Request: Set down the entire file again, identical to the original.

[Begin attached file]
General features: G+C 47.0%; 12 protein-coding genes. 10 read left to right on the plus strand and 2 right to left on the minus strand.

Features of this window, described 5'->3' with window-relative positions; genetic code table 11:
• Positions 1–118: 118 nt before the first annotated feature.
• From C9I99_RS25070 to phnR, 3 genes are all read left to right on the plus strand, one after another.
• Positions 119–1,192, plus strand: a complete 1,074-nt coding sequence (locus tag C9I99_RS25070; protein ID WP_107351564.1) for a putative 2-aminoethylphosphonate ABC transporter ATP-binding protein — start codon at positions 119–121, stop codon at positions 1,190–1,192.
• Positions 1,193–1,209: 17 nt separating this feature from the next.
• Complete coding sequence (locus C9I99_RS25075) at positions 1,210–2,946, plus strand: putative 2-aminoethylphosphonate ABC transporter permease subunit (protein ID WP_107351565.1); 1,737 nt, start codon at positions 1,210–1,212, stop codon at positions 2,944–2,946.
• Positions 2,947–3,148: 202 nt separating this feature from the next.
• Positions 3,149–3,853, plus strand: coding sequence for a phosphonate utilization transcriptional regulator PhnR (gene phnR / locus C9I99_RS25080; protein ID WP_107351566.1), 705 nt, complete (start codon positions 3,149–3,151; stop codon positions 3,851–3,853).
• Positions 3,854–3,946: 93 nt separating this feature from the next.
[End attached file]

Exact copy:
General features: G+C 47.0%; 12 protein-coding genes. 10 read left to right on the plus strand and 2 right to left on the minus strand.

Features of this window, described 5'->3' with window-relative positions; genetic code table 11:
• Positions 1–118: 118 nt before the first annotated feature.
• From C9I99_RS25070 to phnR, 3 genes are all read left to right on the plus strand, one after another.
• Positions 119–1,192, plus strand: a complete 1,074-nt coding sequence (locus tag C9I99_RS25070; protein ID WP_107351564.1) for a putative 2-aminoethylphosphonate ABC transporter ATP-binding protein — start codon at positions 119–121, stop codon at positions 1,190–1,192.
• Positions 1,193–1,209: 17 nt separating this feature from the next.
• Complete coding sequence (locus C9I99_RS25075) at positions 1,210–2,946, plus strand: putative 2-aminoethylphosphonate ABC transporter permease subunit (protein ID WP_107351565.1); 1,737 nt, start codon at positions 1,210–1,212, stop codon at positions 2,944–2,946.
• Positions 2,947–3,148: 202 nt separating this feature from the next.
• Positions 3,149–3,853, plus strand: coding sequence for a phosphonate utilization transcriptional regulator PhnR (gene phnR / locus C9I99_RS25080; protein ID WP_107351566.1), 705 nt, complete (start codon positions 3,149–3,151; stop codon positions 3,851–3,853).
• Positions 3,854–3,946: 93 nt separating this feature from the next.